Grants We Funded
Grant applicants for the 2022 cycle requested a total of over $2.9 million dollars. The PSF Study Section subcommittees of Basic & Translational Research and Clinical Research evaluated 115 grant applications on the following topics:
The PSF awarded research grants totaling almost $550,000 to support 19 plastic surgery research proposals.
ASPS/PSF leadership is committed to continuing to provide high levels of investigator-initiated research support to ensure that plastic surgeons have the needed research resources to be pioneers and innovators in advancing the practice of medicine.
Search The PSF database to have easy access to full-text grant abstracts from past PSF-funded research projects 2003 to present. All abstracts are the work of the Principal Investigators and were retrieved from their PSF grant applications. Several different filters may be applied to locate abstracts specific to a particular focus area or PSF funding mechanism.
Optimizing Tendon Repair Using Photochemical Tissue Bonding
Jonathan Winograd MD
Massachusetts General Hospital
Basic Research Grant
Photochemical Tissue Bonding (PTB) is a new technique in which a photosensitizing dye is irradiated with visible laser light to create covalent bonds between tissue surfaces. Unlike conventional laser welding that generates heat in the tissue; PTB is a non thermal system that initiates immediate chemical bonds without collateral damage to surrounding tissues. This technique has been used experimentally in a number of tissue repair models including corneal lesion repair, nerve repair and enhancement of skin graft adhesion. It has also been used with success in the repair of achilles tendon rupture in a rat model. PTB repair of peripheral nerve also demonstrated improved functional outcome following augmentation of the technique with an amnion wrap.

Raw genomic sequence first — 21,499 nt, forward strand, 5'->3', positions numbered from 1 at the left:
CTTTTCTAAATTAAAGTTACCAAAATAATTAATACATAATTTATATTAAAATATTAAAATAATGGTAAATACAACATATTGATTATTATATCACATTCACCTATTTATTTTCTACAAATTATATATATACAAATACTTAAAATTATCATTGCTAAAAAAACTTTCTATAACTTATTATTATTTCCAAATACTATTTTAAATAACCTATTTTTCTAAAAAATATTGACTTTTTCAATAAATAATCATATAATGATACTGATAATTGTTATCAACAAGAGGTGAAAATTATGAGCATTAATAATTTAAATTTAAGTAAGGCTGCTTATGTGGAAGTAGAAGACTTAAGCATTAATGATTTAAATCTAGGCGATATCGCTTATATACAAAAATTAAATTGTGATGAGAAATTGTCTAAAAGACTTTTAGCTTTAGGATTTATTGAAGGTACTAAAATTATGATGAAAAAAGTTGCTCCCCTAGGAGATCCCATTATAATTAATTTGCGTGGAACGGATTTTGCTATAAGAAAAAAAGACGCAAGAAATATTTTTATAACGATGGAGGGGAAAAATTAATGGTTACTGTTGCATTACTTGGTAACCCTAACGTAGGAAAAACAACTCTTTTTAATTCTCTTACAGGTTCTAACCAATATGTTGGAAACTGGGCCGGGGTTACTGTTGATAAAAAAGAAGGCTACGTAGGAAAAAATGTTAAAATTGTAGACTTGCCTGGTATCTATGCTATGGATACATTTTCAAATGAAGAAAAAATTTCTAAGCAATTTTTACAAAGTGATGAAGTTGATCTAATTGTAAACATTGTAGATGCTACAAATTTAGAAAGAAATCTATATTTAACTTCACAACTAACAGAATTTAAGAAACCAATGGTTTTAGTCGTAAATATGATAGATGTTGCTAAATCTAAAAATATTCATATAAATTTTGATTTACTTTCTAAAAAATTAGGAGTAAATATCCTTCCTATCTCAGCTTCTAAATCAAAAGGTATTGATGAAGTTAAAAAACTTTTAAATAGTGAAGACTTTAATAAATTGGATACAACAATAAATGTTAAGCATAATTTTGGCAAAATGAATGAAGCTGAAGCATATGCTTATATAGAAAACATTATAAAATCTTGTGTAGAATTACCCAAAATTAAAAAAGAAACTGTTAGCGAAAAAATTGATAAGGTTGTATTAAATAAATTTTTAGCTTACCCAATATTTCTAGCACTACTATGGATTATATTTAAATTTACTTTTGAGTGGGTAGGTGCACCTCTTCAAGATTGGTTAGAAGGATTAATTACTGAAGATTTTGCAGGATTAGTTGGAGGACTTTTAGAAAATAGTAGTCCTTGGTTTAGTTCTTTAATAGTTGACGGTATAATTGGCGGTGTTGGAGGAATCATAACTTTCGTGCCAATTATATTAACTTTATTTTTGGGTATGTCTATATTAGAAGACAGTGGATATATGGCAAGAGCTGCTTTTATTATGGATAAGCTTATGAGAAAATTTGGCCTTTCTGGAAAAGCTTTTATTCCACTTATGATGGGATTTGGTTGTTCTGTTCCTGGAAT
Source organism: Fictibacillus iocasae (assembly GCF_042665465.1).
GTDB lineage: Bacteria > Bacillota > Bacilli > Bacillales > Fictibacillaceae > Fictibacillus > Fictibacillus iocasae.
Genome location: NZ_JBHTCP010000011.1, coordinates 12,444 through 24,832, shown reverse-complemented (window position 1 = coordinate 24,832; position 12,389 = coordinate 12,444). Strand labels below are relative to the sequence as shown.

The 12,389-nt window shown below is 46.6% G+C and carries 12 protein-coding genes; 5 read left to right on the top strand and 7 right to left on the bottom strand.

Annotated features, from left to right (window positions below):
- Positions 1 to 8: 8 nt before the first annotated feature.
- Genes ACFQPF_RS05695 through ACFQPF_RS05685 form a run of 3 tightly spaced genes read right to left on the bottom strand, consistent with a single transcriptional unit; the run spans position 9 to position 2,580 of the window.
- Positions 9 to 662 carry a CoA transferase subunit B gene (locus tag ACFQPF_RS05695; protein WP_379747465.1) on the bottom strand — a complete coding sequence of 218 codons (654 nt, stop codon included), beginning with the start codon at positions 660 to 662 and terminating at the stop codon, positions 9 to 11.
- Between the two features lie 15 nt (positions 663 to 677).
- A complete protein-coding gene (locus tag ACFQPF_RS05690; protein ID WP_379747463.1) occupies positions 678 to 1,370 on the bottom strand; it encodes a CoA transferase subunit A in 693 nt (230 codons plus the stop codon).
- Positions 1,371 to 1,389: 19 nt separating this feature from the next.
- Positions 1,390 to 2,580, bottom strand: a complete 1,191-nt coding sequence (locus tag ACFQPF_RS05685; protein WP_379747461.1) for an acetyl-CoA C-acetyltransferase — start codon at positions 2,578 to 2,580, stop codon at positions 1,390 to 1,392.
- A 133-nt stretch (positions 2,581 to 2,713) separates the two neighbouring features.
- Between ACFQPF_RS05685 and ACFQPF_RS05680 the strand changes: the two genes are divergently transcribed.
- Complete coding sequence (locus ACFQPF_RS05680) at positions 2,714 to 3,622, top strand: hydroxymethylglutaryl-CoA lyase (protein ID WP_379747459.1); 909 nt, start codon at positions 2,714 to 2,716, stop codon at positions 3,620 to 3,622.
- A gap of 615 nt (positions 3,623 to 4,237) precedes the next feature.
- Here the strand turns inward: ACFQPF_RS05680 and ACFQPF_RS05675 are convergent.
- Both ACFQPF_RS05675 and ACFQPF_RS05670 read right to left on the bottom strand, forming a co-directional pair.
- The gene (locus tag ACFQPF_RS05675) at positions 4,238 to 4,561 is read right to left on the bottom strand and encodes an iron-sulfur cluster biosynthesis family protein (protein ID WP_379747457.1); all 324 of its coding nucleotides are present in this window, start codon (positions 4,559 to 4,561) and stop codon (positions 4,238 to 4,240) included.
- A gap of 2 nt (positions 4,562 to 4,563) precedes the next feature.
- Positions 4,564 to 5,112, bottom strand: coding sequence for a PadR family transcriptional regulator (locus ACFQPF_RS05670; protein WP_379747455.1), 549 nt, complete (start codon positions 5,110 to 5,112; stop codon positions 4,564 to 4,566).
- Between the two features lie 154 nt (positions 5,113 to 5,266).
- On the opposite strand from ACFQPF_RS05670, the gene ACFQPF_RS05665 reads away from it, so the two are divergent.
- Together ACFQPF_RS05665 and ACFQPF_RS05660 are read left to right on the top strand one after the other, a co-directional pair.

Dr. Winograd is a reconstructive plastic surgeon at Massachusetts General Hospital. He completed both his general and plastic surgery training at Johns Hopkins Hospital including a two year research fellowship in the Plastic Surgery Research Laboratory. He then went on to do an additional year of fellowship training in Hand and Microsurgery at Washington University in Saint Louis in the Division of Plastic Surgery. His research focus has been the improvement of outcomes following microsurgical repair of peripheral nerve injuries. With grant support from the Plastic Surgery Foundation and ASPS, as well as the Academic Scholar program of the American Association of Plastic Surgeons, he has developed a translational research program which investigates the use of photochemical tissue bonding to decrease scarring at neurorrhaphy sites and better isolate the regenerative environment necessary to promote optimal neural regeneration. He is currently funded by the Department of Defense to further investigate the benefits of this technique combined with large gap peripheral nerve injuries and nerve grafting. Most recently, with the current grant support from PSF, the photochemical tissue bonding is being used to improve microsurgical repair of blood vessels, with the added implementation of a dissolvable glass stent to aid in the technical performance and stabilization of the anastomosis.